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  • Writer's pictureChurch@thePark



Did you know that C@P has an Outreach Team? They are the ones tasked with going out into the camps to connect and build relationships with unsheltered neighbors and work to connect them to various resources.

The team was recently able to connect with a gentleman named Larry (pictured here with our outreach team) who greeted them with a great line: “You caught me on a tall day!” He shared his amazing story with them and they were able to provide him with a sleeping bag, tent, and some other resources.

USC Track & Field, Larry Doubley
Larry was recently featured on the University of Southern California’s Twitter page.


Expanded to 40 Micro-shelters and 80 Beds

Village of Hope (VOH) should be filling up this week. Between VOH and the CCS Micro-Shelter Communities, we are currently sheltering over 180 people, including 40 children.

Thanks again to the 140+ people who donated money for the purchase of micro-shelters!

Watch the video about the new micro-shelters, or click the link to read the article in KGW.



This is Kay.

Kay might look familiar to you because she has been interviewed twice for Humanity of Homelessness. We have had the honor of being in relationship with Kay for a while now. Kay has a huge heart and loves stepping in to help others around her. Before Kay started staying at our pallet shelters, she would stay long hours at the church site to help clean the building before the next day. Here’s what Kay had to say about the reality of homelessness, “People think we are lazy because we are homeless. It is a job surviving day to day on the streets. We never have time to rest. Normal people live month to month, but we need new resources every day: food, transportation, a place to sleep. It is a tough and difficult life, then you get sick and don’t have access to a doctor. We feel like we cannot be seen by a doctor. We have to wait for hours at the emergency room. Then the bill we get makes you feel shame for not having any resources.” We are thankful for people that are willing to jump in and who are as kind as Kay.




In our previous newsletter, we accidentally left out some quotes from Chris Calentine, who manages the Safe Parking at New Hope Foursquare Church. His words were too good not to share, so we are including them here.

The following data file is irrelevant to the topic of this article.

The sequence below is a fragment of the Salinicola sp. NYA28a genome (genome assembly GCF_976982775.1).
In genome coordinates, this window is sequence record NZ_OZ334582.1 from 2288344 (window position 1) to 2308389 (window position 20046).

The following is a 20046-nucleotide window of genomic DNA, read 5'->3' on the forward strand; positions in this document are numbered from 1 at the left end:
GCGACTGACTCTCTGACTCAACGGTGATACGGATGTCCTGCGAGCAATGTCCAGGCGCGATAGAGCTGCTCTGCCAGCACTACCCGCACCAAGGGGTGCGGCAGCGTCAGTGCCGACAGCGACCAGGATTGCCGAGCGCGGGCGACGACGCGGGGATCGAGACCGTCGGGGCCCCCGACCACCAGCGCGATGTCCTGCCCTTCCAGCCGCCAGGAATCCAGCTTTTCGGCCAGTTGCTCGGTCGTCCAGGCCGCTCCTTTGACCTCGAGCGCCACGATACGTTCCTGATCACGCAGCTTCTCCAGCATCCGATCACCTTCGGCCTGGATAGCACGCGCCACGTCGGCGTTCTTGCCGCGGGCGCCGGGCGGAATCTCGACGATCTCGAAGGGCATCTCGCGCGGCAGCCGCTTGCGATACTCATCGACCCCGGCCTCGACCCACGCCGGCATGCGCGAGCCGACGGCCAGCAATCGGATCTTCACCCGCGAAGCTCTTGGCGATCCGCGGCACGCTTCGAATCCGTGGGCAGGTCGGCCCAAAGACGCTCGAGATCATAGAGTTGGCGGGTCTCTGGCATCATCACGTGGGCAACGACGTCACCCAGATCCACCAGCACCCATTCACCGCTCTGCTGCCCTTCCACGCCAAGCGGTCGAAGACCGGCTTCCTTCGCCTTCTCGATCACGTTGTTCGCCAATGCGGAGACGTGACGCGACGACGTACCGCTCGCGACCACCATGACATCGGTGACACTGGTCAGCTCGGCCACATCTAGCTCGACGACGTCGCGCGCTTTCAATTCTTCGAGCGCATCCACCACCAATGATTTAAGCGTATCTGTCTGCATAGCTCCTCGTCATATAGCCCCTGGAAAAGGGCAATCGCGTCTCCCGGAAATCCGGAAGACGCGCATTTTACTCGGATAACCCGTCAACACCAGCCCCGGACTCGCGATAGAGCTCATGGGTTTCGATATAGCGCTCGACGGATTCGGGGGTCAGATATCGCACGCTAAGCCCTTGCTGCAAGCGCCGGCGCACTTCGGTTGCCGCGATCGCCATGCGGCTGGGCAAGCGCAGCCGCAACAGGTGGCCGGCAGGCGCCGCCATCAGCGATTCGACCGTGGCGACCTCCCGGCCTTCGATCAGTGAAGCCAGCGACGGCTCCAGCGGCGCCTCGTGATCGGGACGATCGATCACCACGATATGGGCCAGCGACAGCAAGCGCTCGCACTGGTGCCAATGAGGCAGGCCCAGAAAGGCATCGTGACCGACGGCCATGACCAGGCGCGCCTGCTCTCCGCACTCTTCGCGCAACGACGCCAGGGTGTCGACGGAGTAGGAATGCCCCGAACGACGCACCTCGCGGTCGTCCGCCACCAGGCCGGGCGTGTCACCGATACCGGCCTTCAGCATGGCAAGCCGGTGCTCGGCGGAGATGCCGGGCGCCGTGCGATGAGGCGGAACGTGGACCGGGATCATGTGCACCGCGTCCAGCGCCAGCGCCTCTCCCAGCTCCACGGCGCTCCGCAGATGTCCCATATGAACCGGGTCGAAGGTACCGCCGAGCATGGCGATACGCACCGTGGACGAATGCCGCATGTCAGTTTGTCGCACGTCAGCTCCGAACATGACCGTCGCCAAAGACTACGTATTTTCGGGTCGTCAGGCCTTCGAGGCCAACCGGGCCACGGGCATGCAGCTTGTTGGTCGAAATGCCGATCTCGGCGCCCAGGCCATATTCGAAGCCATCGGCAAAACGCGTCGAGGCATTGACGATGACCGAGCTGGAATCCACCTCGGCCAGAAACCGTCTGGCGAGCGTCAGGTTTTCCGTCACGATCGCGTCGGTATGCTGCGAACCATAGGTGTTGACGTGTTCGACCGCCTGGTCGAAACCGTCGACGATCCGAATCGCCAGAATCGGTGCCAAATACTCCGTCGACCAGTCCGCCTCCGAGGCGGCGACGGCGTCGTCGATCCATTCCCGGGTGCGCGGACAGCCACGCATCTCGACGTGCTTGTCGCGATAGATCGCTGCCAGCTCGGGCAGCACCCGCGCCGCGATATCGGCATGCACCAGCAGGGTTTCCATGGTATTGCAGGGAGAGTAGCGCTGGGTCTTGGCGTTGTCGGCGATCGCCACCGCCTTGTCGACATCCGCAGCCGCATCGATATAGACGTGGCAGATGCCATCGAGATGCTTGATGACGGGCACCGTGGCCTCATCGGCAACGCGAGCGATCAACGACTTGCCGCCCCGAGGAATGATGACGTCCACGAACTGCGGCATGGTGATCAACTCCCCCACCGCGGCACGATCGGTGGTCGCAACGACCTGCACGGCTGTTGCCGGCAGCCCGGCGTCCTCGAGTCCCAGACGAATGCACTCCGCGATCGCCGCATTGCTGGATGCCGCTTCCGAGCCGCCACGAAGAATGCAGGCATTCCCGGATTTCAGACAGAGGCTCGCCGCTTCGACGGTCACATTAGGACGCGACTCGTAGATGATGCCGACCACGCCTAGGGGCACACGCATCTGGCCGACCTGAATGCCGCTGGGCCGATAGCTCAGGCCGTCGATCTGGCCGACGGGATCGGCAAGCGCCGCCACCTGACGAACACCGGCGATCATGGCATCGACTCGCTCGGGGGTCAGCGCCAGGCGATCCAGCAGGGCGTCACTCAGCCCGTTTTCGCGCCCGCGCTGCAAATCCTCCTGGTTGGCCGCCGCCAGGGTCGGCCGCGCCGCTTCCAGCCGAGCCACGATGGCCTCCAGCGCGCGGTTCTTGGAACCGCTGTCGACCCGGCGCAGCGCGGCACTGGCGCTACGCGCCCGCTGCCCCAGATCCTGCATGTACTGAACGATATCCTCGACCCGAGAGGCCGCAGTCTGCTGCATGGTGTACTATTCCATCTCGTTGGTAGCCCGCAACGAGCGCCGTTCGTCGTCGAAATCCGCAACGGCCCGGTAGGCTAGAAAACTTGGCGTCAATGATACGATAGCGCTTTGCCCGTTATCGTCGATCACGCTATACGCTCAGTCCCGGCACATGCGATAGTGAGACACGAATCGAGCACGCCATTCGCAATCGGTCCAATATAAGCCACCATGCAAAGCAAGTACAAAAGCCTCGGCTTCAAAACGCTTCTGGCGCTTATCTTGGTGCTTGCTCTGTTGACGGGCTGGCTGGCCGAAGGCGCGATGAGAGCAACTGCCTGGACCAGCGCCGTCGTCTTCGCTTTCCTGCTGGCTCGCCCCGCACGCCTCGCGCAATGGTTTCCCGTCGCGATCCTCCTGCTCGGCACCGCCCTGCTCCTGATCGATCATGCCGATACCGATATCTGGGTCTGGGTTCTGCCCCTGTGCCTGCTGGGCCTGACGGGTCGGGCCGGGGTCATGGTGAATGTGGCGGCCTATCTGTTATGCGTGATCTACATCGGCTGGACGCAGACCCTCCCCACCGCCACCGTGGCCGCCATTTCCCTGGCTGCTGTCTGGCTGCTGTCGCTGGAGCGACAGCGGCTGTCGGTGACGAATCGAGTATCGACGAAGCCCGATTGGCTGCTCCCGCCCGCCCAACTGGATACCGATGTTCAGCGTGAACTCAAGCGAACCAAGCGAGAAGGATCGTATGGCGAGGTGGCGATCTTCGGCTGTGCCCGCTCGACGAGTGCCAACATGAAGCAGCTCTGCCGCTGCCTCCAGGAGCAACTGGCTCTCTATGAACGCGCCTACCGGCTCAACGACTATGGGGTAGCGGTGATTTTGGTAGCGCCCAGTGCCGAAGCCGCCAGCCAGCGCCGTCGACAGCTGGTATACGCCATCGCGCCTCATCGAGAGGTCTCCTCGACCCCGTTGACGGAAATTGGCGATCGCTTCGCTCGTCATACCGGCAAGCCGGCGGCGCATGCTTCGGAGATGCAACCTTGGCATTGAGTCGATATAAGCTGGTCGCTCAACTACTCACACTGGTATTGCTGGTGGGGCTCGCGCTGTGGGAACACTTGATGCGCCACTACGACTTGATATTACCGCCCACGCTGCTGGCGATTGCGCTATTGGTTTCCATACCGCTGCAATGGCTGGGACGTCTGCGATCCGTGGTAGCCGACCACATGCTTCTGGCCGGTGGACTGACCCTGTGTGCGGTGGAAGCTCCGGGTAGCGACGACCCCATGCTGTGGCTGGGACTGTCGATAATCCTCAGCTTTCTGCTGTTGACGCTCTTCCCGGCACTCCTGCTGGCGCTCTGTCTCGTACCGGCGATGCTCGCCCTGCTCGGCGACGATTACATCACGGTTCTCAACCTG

Chris Calentine oversees the Safe Parking at New Hope Foursquare Church. He works to make sure his guests are “welcomed, encouraged and supported with a safe place that meets their basic needs to live each day.” At New Hope, guests are provided with power, water, trash, and food from the church’s food pantry in order to “meet the basic needs of life and bring stress/anxiety levels down by giving people an opportunity to just be.”

For Chris, this is a “way to be the hands and feet of Jesus and to impact someone’s life for eternity.” He hopes “to see every church open up their space to this program.”

C@P is grateful for people like Chris and churches like New Hope, who are willing to enter into a caring and mutually transformative relationship with their unsheltered neighbors.



  • We are in need of MEAL PARTNERS TO SPONSOR OR MAKE MEALS for our sites. Churches, businesses, groups, or individuals can work with our team to select a meal, dessert, or other food items for one of our sites. Let us know if you are interested or if you have questions.

  • CLOTHING STORAGE SUPPLIES NEEDED. We need clothing racks, storage bins, and shelving. Drop off at the CCS site (3749 Portland Rd NE, all the way in the back).

  • WEEKLY TOUR - Join us on Thursdays at 1:30PM for a tour of our Micro-Shelter Community at our CCS site. This is a great way to connect with our leaders, meet some of our wonderful staff, and see how our sites operate. Let us know if you have questions or want to schedule a tour. Individual or group tours are available.